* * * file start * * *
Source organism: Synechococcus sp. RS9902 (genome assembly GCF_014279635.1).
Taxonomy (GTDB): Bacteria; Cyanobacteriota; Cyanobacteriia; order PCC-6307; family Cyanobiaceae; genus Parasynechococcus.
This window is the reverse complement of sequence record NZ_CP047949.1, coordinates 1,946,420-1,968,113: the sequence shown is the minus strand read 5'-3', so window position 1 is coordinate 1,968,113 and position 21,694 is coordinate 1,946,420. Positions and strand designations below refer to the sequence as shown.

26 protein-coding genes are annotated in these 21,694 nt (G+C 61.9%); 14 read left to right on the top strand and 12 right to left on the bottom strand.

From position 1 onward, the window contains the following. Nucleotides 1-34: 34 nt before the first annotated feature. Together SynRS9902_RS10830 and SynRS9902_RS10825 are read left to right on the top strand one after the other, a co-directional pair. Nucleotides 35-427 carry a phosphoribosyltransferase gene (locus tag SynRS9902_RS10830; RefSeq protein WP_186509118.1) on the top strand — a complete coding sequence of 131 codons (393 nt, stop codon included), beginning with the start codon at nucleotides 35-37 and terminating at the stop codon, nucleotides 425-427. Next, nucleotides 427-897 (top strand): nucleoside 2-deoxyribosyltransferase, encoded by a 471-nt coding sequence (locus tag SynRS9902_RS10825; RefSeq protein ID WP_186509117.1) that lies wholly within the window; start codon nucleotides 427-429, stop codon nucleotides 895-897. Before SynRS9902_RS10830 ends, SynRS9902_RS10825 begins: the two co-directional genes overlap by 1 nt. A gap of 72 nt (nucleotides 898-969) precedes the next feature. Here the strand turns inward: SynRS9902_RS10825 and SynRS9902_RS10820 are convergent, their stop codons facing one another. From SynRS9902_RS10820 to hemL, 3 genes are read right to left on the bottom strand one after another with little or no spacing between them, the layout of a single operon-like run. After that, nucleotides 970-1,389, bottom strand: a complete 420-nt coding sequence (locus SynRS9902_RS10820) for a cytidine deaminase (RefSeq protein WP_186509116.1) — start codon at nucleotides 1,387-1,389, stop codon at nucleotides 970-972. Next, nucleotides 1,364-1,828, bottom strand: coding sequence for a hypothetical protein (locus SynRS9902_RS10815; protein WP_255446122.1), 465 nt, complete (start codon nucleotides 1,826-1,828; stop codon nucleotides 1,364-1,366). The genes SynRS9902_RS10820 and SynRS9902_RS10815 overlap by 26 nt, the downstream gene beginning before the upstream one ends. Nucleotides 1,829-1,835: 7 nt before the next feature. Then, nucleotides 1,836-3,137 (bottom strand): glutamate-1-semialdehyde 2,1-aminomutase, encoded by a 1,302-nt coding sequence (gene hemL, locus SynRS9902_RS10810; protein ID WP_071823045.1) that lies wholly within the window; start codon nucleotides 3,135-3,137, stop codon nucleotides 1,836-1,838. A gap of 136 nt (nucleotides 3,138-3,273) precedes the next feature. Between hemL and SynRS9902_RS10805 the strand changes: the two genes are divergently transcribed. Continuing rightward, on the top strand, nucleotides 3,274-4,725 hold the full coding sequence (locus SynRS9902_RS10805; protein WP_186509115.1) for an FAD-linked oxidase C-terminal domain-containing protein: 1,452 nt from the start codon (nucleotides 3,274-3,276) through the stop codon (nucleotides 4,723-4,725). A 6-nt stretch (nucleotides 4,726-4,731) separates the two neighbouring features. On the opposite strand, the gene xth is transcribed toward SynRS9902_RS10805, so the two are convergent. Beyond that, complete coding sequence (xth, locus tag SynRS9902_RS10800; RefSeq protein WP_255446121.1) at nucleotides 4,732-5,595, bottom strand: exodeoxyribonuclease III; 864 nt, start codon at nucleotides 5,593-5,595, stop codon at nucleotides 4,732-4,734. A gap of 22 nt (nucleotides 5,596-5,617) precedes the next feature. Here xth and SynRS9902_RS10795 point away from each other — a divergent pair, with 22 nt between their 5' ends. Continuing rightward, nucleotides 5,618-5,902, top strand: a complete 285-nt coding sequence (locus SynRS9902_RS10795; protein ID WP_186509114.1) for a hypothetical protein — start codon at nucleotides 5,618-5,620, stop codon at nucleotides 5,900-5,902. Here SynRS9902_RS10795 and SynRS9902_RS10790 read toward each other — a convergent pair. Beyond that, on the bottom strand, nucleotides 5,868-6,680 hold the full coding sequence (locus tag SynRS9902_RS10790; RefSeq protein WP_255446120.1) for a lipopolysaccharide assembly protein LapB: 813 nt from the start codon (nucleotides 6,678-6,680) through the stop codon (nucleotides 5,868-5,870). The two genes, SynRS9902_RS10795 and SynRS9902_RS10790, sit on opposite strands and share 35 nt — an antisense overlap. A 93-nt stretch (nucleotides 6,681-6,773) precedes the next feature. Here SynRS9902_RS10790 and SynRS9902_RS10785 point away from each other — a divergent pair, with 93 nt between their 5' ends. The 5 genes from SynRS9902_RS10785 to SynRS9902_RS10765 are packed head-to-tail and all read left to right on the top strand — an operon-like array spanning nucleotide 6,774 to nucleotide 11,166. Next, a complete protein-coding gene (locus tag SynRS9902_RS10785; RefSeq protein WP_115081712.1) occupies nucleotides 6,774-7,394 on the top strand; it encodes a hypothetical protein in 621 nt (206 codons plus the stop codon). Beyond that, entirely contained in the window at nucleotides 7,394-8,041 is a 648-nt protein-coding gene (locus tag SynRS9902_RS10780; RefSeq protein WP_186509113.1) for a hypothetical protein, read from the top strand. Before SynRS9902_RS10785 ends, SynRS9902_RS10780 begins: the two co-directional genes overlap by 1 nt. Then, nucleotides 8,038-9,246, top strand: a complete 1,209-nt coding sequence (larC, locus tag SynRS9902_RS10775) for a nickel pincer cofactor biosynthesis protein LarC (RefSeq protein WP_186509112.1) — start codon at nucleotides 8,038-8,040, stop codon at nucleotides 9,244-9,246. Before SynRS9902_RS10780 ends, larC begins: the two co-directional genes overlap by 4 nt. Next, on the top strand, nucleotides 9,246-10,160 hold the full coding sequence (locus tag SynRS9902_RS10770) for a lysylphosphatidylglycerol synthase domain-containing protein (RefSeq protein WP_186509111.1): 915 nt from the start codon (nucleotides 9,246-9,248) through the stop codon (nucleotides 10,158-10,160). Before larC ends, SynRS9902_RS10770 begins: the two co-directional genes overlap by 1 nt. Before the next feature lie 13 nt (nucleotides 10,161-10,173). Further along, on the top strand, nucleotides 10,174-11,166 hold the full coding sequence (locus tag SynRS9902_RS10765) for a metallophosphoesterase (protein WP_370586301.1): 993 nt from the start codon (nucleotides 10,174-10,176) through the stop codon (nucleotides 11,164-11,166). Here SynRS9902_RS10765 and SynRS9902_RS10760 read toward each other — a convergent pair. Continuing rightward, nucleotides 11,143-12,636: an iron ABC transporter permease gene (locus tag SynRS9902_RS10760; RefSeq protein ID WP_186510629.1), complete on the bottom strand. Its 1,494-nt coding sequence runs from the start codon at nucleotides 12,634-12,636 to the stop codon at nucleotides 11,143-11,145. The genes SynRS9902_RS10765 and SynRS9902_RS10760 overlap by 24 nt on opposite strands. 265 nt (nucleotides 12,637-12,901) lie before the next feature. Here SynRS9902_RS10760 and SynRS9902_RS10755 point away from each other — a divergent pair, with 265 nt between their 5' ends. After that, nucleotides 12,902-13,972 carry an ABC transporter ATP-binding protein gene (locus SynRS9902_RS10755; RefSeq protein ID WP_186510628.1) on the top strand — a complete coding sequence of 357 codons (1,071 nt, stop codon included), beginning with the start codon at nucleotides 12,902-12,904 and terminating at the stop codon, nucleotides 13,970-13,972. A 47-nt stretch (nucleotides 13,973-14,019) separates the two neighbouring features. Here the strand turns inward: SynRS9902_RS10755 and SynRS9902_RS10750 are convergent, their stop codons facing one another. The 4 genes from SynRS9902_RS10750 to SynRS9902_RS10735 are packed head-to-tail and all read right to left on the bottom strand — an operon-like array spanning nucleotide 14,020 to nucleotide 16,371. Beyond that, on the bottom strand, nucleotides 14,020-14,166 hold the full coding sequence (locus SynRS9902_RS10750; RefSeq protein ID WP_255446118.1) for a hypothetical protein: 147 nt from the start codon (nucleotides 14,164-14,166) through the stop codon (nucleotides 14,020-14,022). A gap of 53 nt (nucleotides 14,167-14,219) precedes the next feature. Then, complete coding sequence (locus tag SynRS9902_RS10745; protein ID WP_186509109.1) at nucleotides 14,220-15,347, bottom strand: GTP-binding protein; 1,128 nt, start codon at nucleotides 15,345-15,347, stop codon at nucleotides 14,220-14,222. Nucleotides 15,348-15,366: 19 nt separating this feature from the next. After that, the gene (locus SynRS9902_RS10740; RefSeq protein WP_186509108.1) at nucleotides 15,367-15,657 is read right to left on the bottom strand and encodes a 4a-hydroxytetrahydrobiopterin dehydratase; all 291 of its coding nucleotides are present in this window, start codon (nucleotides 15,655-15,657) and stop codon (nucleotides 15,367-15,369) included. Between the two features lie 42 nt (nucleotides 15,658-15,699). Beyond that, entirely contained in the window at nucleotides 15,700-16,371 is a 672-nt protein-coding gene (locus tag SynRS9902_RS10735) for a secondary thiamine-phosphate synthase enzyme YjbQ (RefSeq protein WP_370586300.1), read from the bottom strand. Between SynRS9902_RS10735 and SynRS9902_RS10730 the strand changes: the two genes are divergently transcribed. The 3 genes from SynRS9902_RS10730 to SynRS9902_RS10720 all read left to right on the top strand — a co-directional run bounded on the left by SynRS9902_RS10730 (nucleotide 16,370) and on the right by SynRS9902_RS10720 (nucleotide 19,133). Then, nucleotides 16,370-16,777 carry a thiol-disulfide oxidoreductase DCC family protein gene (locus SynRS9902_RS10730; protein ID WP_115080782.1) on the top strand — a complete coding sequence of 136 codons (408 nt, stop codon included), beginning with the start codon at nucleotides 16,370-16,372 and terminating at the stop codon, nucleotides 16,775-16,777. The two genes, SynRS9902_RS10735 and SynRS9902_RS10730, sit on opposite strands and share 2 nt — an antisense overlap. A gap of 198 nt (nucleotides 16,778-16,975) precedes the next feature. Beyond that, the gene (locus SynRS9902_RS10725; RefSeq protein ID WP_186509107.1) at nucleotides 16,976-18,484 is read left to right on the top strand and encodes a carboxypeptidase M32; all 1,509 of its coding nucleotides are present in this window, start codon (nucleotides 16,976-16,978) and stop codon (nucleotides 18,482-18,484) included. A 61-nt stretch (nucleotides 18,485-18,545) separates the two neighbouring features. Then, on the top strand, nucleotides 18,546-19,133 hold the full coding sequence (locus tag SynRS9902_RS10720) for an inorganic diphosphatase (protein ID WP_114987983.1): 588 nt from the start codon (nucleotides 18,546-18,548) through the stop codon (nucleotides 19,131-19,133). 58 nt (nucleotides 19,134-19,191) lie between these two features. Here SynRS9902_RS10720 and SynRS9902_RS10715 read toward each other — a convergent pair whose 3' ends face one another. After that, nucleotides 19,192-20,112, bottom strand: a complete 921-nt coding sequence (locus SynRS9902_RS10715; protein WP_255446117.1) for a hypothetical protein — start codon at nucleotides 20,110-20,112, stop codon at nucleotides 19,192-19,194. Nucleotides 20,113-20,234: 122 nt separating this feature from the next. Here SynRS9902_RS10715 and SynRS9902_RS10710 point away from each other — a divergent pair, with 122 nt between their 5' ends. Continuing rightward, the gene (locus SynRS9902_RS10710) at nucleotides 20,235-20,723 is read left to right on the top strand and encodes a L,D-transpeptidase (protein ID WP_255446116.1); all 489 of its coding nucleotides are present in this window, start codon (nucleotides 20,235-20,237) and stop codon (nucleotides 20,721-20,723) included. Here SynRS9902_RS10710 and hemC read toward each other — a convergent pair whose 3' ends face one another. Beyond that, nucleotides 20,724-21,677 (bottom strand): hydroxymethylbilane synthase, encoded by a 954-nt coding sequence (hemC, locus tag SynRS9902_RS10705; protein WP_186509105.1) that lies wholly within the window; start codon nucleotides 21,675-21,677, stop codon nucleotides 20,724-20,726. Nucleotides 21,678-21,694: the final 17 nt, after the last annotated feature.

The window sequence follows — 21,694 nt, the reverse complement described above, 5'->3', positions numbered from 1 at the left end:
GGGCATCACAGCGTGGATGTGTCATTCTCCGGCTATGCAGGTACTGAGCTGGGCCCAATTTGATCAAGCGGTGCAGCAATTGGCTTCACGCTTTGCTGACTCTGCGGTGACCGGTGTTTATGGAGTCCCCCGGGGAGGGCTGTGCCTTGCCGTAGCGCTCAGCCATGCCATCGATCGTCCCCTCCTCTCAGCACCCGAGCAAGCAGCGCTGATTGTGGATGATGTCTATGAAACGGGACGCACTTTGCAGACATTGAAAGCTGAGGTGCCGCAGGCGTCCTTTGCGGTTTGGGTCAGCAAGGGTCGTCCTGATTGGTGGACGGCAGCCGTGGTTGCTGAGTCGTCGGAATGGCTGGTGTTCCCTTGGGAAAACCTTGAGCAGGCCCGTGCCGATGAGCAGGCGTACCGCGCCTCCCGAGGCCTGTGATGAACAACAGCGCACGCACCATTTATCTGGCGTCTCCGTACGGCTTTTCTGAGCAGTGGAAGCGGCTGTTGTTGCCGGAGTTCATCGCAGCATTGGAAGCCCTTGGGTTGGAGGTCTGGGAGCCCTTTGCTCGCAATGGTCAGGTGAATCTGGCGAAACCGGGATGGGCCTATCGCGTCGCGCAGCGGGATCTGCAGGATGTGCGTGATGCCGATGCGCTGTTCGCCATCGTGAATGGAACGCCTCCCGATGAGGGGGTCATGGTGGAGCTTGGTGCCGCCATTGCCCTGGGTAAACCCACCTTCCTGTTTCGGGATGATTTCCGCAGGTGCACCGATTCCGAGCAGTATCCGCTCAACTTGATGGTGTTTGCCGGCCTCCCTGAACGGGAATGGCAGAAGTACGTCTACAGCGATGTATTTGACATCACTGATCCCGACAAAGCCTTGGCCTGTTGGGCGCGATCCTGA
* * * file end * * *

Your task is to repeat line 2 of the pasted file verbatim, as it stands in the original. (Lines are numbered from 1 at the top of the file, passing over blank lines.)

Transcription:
Taxonomy (GTDB): Bacteria; Cyanobacteriota; Cyanobacteriia; order PCC-6307; family Cyanobiaceae; genus Parasynechococcus.